Who speaks for animals who cannot talk? – September 2019

From War Cry on a Prayer Feather, 1979, by Nancy Wood

 

Who speaks for animals who cannot talk?

Who sees for flowers which are blind?

Who guards the river which has but one course?

Who represents the mountain in time?

Who comes here to argue for the life of beavers?

Who will tell of the importance of snails?

Who has seen the mantis shed his skin?

Who believes in butterfly wings?

I am nature’s advocate

Ten million birds

Ten million trees

Ten million animals

Ten million fish

Are mine.

I will fight you in this room

And out of it.

I will dare you to define

Progress

On the face of a dime.

I would like to be a tree – October 2018

 

From War Cry on a Prayer Feather, 1979, by Nancy Wood

 

I would like to be a tree

but you would cut me down.

I would like to be a river

but you would build a dam.

I would like to be a bird

but you would poison what I eat.

I would like to be a deer

but you would shoot me for my meat.

I would like to be a fish

but you would catch me in your net.

I would like to be a coyote

but you would want me for my skin.

I would like to be a grizzly bear

but you would kill me because I’m rare.

I would like to be a flower

but you would pick me to take home.

I would like to be what I am.

Is there any hope for that?

What the Trees Said When They Fell – March 2017

From Shaman’s Circle, 1996, by Nancy Wood

 

The forest was an ancient tangle, so dense that whispers

could not be heard between the leaves, so tall

That birds became caught in branches and never reached

the sunlight, but spent their lives in the twilight

Layer where moss hung like ropes and the mist of ages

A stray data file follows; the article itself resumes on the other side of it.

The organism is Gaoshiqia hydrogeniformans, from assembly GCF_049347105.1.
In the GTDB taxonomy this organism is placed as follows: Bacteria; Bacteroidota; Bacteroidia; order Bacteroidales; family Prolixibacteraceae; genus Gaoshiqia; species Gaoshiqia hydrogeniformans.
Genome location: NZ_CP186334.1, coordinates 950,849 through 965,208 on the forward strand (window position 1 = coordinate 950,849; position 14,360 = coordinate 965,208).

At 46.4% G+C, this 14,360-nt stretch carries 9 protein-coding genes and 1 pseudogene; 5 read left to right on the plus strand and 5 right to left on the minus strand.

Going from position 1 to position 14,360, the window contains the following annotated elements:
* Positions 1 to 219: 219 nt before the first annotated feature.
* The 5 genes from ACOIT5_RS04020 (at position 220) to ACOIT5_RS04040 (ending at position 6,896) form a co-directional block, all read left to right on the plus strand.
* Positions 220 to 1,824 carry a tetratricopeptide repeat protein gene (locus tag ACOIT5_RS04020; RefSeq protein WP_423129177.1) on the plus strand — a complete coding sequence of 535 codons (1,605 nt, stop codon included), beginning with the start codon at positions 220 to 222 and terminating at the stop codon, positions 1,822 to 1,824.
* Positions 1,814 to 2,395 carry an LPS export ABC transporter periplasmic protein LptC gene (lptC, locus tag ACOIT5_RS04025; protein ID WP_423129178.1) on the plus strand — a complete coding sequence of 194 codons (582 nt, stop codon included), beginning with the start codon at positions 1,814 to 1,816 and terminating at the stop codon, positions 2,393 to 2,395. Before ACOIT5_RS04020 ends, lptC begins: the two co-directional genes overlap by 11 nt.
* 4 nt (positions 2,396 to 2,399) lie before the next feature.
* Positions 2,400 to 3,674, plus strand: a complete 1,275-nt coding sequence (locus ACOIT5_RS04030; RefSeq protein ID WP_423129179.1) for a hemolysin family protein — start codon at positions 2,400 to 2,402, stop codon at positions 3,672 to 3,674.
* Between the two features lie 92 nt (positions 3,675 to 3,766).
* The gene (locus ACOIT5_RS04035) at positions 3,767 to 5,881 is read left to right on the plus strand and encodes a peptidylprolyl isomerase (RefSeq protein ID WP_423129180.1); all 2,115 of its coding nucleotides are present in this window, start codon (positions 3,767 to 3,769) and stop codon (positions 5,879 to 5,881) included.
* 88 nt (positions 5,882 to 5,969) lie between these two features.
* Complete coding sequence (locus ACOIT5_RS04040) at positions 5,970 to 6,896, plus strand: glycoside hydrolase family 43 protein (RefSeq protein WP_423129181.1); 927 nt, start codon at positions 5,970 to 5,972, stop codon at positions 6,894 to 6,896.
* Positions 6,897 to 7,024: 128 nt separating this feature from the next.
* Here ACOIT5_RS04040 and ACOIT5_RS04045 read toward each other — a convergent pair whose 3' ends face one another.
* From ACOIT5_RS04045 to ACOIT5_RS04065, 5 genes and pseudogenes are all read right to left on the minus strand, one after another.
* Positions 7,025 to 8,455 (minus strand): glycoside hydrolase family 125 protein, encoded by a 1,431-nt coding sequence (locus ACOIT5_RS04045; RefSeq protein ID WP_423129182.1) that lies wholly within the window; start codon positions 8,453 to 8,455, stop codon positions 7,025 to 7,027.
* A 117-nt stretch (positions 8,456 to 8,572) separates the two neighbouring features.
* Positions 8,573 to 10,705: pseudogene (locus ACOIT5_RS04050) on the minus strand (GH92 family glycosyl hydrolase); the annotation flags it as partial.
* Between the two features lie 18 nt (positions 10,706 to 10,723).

clung thickly to the air. Trees grew like sentinels

To history, older than animals, birds, or fish ever dreamed

of becoming when they were young and believed

 

That life would last forever. Those trees knew forever meant

long centuries of observation of weather, birds,

And animals, also ferns and moss, the sliding nature of

rocks embedded in mud and the temperament of snails.

Those trees grew up knowing all about one another, side by

side in a moss-green light, comforted by wind trying

To get between them and by rain falling in vertical shafts

anxious to penetrate their dry roots.

 

Those trees were necessary for balance, harmony, and beauty

in the world. All the animals and birds knew their importance

And spent their days and nights honoring their existence. Then brazen

people came and looked at the trees with calculating eyes.

They built roads and trails, then they cut them down, those ancient,

peaceful ones.

 

The trees fell gracefully, according to their nature,

one by one, with moans heard by birds and snails,

While in the river fish hid in dark pools. As the trees fell

they said: We bore witness to our time and

Each of you shall bear witness to a different time. Then,

where each tree fell, a child of destruction sprang up.

Full Circle – June 2014

 

 

Nancy Wood poem poster 18: Full Circle

 

Full Circle, from We Became as Mountains, 2008, by Nancy Wood

 

Some say the world is dying,
but I don’t believe them.
There is always something good to see.

 

My ancestors would not have given up.
I, in my modern house, cannot give up either.
To give up is to die.

 

My voice goes on
and I fight like a warrior for
creatures who cannot speak.
The voices of turtles and falcons are within me,
and I must put myself in Brother Bear’s skin.

 

The end is the beginning. The full circle
of my life is nothing more
than one footstep going on.